The reason the mass of men fear God, and at bottom dislike Him, is because they rather distrust His heart, and fancy Him all brain like a watch. —Herman Melville, "Letter to Nathaniel Hawthorne, June 1851"I'm trying to decide when I began to dislike God.
Perhaps when I was forced to read about Him and wanted to read something else—most likely a Hardy Boys book. That would have been in Chalmers, Indiana, near the time of my baptism, at seven or eight years old.
Or when I was told to pray to Him before lunch in Mrs. Staley's first grade class, standing in line at the classroom door in Knoxville, Tennessee, surrounded by hungry classmates.
Or when I asked Him to stop my parents' fighting—that, too, would have been in Tennessee—and from my knees listened to the world (it's true) continue to crack.
Or much later, when He denied me Darlene Barrett's body (the first of many bodies to choose Him over me, despite my trembling, my gentleness, my self-evident innocence).
Or when I danced manically one afternoon to "Money for Nothing" and my father, speaking with God's voice, told me to get control of myself. And I did, and I never danced like that again.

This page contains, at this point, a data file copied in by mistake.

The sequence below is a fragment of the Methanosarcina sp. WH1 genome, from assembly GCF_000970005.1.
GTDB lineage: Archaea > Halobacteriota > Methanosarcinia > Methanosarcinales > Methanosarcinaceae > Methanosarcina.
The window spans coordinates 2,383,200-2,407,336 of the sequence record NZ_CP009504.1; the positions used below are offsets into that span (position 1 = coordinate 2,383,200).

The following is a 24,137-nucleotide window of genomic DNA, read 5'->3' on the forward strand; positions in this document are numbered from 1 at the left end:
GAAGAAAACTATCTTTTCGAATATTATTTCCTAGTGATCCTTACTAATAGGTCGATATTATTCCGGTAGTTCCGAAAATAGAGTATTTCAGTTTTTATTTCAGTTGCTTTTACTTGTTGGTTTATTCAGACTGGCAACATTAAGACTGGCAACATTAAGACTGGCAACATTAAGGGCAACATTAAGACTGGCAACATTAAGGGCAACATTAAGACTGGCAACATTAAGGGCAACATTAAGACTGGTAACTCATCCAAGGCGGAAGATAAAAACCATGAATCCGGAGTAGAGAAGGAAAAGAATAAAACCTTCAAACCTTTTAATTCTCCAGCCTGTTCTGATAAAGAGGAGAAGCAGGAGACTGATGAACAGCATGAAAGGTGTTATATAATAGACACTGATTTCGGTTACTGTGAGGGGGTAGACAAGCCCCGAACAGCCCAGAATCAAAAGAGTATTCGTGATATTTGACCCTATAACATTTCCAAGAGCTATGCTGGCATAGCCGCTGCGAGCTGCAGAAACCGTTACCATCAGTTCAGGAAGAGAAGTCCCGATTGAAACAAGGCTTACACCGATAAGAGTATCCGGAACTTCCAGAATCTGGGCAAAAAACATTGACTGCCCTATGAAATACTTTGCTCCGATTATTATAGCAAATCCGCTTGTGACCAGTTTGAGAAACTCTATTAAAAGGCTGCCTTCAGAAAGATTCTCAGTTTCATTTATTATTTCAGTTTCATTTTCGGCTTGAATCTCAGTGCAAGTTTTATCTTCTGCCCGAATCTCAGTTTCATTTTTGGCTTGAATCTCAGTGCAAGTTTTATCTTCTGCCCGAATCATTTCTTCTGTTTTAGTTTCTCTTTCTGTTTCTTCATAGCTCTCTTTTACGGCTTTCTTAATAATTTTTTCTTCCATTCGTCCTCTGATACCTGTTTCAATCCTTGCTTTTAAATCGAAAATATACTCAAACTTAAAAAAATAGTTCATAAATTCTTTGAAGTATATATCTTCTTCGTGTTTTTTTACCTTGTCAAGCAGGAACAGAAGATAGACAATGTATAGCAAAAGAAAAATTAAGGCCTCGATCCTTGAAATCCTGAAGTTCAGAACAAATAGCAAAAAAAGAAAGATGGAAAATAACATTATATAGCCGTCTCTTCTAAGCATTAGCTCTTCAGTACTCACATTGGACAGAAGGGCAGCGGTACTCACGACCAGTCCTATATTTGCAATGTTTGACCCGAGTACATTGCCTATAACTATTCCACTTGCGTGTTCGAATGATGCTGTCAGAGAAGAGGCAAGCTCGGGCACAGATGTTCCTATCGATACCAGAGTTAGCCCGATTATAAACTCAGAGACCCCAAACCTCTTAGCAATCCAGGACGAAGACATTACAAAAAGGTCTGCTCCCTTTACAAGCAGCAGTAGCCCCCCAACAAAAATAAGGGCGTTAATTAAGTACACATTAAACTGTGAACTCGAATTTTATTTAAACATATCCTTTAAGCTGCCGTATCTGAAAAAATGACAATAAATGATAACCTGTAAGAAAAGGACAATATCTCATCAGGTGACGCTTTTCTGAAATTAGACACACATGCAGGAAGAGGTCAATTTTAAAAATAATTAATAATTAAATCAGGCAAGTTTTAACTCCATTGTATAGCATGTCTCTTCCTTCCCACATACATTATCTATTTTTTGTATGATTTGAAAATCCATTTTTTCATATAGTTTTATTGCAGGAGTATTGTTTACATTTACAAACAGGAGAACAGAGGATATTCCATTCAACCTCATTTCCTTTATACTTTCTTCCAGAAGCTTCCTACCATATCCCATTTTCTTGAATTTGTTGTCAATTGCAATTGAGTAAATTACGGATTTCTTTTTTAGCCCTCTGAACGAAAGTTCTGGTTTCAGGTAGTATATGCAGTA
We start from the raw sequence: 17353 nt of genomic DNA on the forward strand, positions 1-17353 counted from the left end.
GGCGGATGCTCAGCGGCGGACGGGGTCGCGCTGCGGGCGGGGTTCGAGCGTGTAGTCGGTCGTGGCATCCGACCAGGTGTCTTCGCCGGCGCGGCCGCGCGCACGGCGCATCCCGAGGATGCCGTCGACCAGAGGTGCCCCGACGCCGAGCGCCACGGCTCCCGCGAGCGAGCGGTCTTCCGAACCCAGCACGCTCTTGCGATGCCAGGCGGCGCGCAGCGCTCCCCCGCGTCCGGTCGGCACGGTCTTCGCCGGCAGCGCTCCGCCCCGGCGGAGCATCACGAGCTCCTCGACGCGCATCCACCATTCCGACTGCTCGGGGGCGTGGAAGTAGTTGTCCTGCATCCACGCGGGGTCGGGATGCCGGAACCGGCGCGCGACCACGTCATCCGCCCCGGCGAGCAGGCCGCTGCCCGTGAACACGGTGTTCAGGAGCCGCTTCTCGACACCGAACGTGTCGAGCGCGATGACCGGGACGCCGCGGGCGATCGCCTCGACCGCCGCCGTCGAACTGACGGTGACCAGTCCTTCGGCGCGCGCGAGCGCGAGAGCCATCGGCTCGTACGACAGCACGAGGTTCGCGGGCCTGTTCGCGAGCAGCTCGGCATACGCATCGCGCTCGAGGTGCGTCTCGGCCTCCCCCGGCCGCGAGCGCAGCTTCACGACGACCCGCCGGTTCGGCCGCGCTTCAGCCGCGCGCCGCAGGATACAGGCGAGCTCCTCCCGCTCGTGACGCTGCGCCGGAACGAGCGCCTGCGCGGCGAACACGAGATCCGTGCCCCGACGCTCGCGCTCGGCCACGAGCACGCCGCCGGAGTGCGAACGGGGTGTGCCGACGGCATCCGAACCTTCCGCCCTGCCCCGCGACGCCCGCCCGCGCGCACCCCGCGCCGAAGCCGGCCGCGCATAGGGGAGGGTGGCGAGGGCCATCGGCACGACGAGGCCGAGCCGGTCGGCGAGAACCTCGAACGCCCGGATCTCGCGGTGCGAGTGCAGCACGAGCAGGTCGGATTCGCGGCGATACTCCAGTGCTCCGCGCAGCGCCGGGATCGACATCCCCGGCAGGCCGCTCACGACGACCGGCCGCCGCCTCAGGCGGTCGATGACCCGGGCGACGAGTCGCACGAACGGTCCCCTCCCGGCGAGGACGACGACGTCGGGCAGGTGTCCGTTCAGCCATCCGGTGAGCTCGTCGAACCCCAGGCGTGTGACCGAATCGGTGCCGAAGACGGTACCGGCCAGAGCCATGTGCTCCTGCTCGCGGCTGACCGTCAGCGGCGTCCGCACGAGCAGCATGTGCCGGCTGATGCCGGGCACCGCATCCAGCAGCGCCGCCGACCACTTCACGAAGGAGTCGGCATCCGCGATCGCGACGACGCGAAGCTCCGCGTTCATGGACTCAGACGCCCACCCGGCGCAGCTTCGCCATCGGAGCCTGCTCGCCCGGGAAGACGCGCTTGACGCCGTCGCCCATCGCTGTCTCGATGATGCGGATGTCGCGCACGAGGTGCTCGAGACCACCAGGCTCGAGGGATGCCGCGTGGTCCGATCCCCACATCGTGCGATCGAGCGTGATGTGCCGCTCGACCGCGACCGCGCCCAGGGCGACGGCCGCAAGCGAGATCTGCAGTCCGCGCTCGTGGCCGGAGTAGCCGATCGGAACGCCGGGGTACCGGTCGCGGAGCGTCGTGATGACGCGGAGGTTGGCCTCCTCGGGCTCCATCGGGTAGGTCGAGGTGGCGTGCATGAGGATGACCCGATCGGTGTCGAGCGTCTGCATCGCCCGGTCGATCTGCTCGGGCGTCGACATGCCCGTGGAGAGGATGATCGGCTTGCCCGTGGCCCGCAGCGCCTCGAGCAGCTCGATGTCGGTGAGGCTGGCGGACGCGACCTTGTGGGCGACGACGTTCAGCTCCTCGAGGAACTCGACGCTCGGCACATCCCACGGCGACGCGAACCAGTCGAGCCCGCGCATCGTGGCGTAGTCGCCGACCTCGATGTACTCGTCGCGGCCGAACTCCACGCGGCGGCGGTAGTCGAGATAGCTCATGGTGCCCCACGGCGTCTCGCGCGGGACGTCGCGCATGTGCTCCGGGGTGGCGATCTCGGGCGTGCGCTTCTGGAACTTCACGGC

Or when I saw a girl—why bother with the names, anymore?—climb out of a pool from night-swimming, and sit on its edge in her bra and panties, gleaming in the dim light.
Or, days later, when that same girl betrayed me with my best friend. And I decided that I'd been emasculated by my obedience.
Or when I allowed myself to admit that The Book of Mormon was a terrible bore, and chose instead to read Love in the Time of Cholera. That would have been in General Belgrano, in Argentina, during my Mormon mission. After finishing García Márquez I read A Tale of Two Cities, which my mother had been suggesting I read since my early adolescence, and I wept bitterly at its famous conclusion, undergoing, I think, my own decapitation.
Or when I sat on our family room's red shag carpet in our Austin, Texas, five-years-old, and watched Secretariat destroy Sham at the Belmont Stakes to win the Triple Crown.
Or when I read Othello for the first time.
Or, better yet, when Tom kissed Becky.
Or when I saw my grandmother dead in her coffin.
Or when I saw my mother weeping at the pulpit, trying to speak.
Whenever it was, I hope that I rebelled first against God's seriousness. Older now, it's possible to imagine—but only imagine—that He was laughing all along; that nothing is serious; that the truest religious journey is from seriousness to laughter. But that's a journey almost no one makes. I have made it only in my imagination—and perhaps not even there.
I do wonder, though, if Melville isn't right—if just about everyone dislikes God, especially those who most claim to love Him. Shakespeare, who was Melville's progenitor and can teach us everything, has already warned us about those who insist too much.